Reforming Riken

The government-affiliated Riken research institute should heed the June 12 nonbinding report released by a panel of outside experts and undertake concrete reforms. The panel said that behind the research misconduct in the purported discovery of STAP (stimulus-triggered acquisition of pluripotency) cells are structural problems and poor governance at Riken’s Center for Developmental Biology in Kobe, where Haruko Obokata, the chief author of the two STAP cells papers, works. It called for disbanding the Kobe center.

The panel pointed out that Riken’s strong desire to achieve a breakthrough that would surpass the discovery of iPS (induced pluripotent stem) cells by Kyoto University professor and 2012 Nobel Prize laureate Shinya Yamanaka sowed the seeds for the research misconduct.

This ambition apparently led not only to the unusual circumstances in which Obokata was hired, but also to what the panel described as CDB deputy chief Yoshiki Sasai’s excessive obsession with secrecy regarding the research project.

Riken hired Obokata without fully examining her past papers or requiring her to conduct an open seminar in English, as required under normal procedures. Sasai kept information about Obokata’s research from being fully shared among her fellow researchers and also prevented it from being reviewed by others until the papers, which he helped Obokata to write, were published in Britain’s Nature magazine.

The panel’s report understandably called for severe disciplinary measures to be taken against Obokata for what it labeled a lack of sincerity on her part toward research ethics and science. But Riken should not close its eyes to the panel’s recognition that the STAP cells papers were written in haste without sufficient verification of raw data — and that director Masatoshi Takeichi failed to exercise adequate oversight.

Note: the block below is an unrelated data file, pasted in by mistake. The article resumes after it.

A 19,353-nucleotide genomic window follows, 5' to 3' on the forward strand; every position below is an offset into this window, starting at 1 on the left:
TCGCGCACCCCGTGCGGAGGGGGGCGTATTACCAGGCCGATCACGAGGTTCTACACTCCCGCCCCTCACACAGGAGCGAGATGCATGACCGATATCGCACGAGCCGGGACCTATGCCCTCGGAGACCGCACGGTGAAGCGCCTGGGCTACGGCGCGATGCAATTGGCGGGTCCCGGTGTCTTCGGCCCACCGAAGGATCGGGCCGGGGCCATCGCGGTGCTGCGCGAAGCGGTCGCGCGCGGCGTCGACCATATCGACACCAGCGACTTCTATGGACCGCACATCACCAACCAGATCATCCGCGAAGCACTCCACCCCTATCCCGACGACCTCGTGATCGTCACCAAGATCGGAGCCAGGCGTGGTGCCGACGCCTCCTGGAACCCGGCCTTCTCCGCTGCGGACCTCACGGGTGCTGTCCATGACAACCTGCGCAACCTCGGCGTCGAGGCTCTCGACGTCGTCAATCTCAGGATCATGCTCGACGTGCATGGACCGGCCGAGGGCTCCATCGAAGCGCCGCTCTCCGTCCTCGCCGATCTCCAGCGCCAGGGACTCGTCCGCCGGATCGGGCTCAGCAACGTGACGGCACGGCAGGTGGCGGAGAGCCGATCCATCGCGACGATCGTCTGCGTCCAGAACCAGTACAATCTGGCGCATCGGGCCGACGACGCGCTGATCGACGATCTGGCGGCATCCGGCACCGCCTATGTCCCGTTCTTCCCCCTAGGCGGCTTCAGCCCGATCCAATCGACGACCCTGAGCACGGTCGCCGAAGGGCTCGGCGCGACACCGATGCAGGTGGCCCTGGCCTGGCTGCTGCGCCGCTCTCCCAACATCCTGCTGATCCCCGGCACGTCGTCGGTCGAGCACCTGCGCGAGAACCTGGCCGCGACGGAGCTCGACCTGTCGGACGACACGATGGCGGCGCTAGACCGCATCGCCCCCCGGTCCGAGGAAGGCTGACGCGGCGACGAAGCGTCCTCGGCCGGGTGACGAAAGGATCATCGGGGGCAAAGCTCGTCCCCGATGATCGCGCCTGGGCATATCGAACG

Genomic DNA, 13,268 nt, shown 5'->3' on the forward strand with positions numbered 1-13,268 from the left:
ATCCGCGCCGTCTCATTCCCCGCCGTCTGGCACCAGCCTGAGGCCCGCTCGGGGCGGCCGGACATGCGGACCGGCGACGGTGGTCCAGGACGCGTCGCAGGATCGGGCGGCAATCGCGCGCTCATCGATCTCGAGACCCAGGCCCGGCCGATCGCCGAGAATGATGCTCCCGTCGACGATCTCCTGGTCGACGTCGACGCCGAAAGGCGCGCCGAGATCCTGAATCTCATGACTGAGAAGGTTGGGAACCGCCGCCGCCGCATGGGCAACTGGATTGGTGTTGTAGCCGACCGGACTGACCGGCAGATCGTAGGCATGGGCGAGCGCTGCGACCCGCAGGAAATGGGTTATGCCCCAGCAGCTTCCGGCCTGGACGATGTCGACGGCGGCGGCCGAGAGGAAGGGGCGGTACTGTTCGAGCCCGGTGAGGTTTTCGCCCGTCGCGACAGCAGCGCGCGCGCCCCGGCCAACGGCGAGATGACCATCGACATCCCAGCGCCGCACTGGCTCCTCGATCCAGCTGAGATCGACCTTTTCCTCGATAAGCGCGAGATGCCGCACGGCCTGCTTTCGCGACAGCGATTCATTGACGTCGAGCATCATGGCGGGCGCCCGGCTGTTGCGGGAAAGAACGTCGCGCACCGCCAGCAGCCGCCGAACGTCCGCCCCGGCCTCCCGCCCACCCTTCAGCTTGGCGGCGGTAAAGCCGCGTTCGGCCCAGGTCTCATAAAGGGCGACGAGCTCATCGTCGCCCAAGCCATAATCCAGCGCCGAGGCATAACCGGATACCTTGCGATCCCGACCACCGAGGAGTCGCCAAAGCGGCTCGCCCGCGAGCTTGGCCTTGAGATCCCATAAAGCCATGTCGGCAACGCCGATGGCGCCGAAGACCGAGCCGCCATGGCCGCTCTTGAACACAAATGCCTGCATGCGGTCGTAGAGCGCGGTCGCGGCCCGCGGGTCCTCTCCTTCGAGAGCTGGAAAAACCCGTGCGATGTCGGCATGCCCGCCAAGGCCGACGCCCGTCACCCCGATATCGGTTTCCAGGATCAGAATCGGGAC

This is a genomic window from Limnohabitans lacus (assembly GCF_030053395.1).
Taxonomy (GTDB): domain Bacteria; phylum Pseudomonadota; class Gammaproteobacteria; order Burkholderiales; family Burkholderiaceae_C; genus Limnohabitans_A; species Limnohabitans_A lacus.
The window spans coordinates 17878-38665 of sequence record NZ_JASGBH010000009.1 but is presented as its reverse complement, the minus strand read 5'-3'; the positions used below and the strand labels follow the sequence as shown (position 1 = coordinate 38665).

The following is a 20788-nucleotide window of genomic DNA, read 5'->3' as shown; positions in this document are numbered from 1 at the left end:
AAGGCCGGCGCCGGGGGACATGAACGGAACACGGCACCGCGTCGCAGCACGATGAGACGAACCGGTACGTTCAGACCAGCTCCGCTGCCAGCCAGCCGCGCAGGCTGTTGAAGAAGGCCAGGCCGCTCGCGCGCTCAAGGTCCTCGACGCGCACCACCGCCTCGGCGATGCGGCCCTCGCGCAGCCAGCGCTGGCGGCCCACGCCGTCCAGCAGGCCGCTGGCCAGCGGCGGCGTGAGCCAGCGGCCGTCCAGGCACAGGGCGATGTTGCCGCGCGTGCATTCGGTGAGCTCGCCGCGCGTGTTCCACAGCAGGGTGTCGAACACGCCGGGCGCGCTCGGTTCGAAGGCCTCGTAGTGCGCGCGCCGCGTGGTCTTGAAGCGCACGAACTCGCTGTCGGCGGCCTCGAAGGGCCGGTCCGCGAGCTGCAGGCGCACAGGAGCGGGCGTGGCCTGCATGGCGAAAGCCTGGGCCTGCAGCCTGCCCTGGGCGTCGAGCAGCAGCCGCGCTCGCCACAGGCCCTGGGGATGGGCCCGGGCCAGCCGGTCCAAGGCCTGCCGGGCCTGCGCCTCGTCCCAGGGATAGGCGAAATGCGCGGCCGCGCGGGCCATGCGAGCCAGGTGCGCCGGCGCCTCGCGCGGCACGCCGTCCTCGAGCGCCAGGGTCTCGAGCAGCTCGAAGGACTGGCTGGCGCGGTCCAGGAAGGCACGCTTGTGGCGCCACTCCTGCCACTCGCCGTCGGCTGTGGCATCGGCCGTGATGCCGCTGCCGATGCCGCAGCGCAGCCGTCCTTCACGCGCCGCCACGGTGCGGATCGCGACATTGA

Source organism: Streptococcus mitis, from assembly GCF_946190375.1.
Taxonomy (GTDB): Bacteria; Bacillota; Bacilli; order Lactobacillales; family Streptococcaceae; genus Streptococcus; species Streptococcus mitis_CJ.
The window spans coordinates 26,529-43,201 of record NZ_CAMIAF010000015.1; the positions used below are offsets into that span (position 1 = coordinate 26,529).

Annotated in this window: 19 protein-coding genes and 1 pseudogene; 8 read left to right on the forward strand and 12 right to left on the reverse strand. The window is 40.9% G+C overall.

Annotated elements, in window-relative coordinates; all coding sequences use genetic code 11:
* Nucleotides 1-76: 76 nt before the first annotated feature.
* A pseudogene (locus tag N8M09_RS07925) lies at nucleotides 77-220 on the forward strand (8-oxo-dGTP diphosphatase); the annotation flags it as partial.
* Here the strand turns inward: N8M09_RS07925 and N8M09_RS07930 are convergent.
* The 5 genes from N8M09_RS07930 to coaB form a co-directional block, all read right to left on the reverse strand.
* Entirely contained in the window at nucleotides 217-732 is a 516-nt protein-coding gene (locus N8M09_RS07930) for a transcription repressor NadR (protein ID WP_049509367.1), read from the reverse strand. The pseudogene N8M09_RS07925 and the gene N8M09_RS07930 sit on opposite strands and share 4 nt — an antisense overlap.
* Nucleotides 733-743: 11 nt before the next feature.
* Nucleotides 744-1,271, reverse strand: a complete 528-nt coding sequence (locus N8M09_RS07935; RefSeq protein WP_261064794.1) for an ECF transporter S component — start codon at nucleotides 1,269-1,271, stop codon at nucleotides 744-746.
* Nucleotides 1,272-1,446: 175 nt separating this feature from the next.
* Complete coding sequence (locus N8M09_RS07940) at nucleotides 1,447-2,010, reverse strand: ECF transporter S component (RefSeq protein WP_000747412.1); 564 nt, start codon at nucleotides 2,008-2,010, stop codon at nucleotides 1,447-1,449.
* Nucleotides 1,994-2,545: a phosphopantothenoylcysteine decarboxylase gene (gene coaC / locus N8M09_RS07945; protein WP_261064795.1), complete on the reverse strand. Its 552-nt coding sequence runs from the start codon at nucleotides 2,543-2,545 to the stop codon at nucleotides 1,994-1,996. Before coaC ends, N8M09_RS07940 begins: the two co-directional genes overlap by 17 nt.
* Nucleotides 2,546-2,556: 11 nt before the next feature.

The center left the handling and management of the data to Obokata, who kept sloppy research records. The panel was correct to call for severe punishment of both Sasai and Takeichi for their governance failures.

The panel also took a serious view of the fact that despite many questions being raised about Obokata’s STAP cells papers, Riken looked into only six issues concerning just one of the papers and was reluctant to examine suspicions related to the other paper on the grounds that the paper was scheduled to be withdrawn. The panel demanded that Riken closely examine the suspicions concerning the latter paper.

The report blasted Riken for having failed to become aware of its organizational and governance problems, as well as its responsibility for stirring up public suspicions about its attitude. Riken officials should seriously reflect on the fact that the STAP cells scandal has raised doubts about the credibility of scientific research in Japan, not only in this country but also internationally.

At the very least, Riken needs to establish a committee of outside experts to supervise its reform efforts. More importantly, it should reform its organizational structure and strengthen its education and training of young researchers on the assumption that they could engage in research misconduct in the intensely competitive environment. It is indispensable for Riken to consider how to overcome the tendency toward secrecy that can result from fierce competition among researchers to make notable achievements.